No one goes to battle without a set of their favorite weapons. In our professional life, those weapons are our talents and skills.
They are like our superpowers. They can get us out of any rut. They are what gets us in the door. They land us in exciting opportunities and position us for bigger and better.
For all the good they bring us, we don’t always have the language to describe our talents and skills.
This is partly because we don’t think about them deliberately. It’s not like we sit down every now and again and make a list of our superpowers. Unless we’re updating the resume or the LinkedIn Profile. And when we do, we are most of the time doing it with dread.
So, it’s either we’re not making an effort to think about our talents and skills, or we’re not exactly thrilled to do it when we do.
It’s no wonder that, whether in writing or verbally, we usually simply rattle off a bunch of stuff found in our current job description.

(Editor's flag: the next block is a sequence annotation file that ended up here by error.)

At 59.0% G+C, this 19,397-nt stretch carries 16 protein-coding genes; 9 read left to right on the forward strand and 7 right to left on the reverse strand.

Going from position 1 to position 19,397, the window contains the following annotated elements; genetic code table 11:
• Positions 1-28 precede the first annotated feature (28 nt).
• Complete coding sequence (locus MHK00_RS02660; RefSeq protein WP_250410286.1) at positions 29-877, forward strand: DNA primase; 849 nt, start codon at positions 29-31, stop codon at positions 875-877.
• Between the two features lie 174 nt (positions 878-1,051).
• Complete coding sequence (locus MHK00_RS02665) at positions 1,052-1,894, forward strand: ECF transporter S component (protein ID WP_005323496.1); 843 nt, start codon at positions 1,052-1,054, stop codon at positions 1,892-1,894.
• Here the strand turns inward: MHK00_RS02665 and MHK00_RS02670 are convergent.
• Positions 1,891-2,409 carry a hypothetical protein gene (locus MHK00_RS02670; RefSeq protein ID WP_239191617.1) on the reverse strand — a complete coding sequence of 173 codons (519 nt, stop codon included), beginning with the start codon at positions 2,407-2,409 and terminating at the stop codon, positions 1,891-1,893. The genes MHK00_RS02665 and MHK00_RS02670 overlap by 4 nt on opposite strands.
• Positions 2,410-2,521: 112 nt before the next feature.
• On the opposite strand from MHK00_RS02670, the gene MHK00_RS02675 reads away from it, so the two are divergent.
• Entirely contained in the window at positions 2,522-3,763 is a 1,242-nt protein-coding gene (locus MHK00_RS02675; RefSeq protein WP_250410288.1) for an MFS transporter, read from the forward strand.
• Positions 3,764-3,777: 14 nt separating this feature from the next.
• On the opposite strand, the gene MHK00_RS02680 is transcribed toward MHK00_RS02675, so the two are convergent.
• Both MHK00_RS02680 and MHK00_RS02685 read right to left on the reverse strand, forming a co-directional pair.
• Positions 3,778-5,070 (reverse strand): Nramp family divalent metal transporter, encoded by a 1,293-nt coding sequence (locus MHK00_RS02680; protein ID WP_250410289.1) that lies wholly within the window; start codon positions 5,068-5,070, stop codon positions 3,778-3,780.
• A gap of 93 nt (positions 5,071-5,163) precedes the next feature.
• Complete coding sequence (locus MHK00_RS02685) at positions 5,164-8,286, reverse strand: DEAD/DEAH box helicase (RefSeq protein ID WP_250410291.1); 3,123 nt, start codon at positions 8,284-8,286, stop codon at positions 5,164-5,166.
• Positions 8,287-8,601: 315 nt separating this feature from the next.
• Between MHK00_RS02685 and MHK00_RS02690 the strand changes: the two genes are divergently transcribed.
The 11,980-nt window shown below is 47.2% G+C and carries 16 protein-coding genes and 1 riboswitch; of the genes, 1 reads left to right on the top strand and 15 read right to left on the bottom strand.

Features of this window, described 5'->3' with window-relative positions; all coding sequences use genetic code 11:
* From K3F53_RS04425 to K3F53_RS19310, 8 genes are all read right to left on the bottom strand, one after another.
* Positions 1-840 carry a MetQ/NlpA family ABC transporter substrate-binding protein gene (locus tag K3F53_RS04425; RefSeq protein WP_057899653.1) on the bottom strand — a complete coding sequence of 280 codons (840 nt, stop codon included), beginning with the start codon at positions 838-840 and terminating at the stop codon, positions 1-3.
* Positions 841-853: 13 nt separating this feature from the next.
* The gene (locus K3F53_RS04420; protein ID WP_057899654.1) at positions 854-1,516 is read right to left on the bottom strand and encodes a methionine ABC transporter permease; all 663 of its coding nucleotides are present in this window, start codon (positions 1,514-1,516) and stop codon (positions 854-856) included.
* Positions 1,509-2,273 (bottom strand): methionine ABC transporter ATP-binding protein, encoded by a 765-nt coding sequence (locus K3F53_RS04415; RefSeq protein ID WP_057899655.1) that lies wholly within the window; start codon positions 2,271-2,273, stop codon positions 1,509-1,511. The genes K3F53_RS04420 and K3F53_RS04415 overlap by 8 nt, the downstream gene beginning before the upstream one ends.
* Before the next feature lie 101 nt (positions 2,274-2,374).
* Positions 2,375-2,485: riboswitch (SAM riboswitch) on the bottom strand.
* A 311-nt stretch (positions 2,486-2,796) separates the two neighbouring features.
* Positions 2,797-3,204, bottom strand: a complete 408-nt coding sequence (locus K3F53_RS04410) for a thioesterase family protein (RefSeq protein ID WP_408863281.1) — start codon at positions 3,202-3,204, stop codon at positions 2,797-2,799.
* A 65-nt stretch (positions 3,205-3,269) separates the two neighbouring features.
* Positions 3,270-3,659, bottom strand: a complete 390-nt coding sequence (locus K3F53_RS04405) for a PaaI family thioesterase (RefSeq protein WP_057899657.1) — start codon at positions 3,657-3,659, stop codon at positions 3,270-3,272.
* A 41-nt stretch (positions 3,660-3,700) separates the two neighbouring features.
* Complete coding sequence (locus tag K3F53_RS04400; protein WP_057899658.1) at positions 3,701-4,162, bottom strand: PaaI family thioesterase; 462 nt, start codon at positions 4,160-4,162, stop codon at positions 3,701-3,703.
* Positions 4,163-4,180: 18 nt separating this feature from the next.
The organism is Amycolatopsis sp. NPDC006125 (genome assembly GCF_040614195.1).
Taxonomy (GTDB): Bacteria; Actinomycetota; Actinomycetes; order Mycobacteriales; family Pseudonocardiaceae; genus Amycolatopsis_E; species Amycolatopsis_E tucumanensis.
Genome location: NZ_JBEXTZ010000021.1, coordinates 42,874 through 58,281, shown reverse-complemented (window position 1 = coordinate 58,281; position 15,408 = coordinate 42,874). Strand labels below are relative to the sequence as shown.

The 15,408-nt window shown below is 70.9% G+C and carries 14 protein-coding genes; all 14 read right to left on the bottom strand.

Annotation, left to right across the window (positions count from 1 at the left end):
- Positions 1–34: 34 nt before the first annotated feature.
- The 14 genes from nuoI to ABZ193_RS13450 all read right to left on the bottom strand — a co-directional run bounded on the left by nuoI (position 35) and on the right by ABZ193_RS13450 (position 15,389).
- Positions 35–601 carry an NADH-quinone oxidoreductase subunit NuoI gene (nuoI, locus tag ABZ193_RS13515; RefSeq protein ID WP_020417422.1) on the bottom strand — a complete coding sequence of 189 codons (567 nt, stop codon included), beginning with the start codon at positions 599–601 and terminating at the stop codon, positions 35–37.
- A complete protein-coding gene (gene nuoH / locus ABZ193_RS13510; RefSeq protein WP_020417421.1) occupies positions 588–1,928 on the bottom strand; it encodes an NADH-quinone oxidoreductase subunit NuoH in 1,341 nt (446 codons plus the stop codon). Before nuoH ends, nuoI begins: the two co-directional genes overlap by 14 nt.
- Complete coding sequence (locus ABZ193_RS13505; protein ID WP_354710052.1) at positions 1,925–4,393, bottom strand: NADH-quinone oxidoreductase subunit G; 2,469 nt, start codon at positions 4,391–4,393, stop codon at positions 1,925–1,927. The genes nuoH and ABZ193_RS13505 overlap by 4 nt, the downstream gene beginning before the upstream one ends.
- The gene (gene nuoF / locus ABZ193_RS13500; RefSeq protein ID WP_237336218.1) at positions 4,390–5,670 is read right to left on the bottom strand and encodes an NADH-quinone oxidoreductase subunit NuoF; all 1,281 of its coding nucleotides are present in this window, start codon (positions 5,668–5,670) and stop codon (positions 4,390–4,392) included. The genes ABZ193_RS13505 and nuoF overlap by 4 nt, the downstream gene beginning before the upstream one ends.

While that is a good starting point, it doesn’t give justice to all that we can bring to the table. Many of our strengths cannot be found in any job description. They are the combination of learned skills and experiences and natural abilities.
It’s always good to know your talents and skills, but this cannot be more critical as when you’re looking to make a career change or career pivot.
In this post, I want to talk about three points to remember when understanding our superpowers, plus suggested reflection points.
1. Get to know your talents and skills intimately.
George Lucas once said, “Everybody has a talent, and it’s a matter of moving around until you discover what it is.”
The first order of business is to discover what your talents are. Know the difference between your talents and your skills.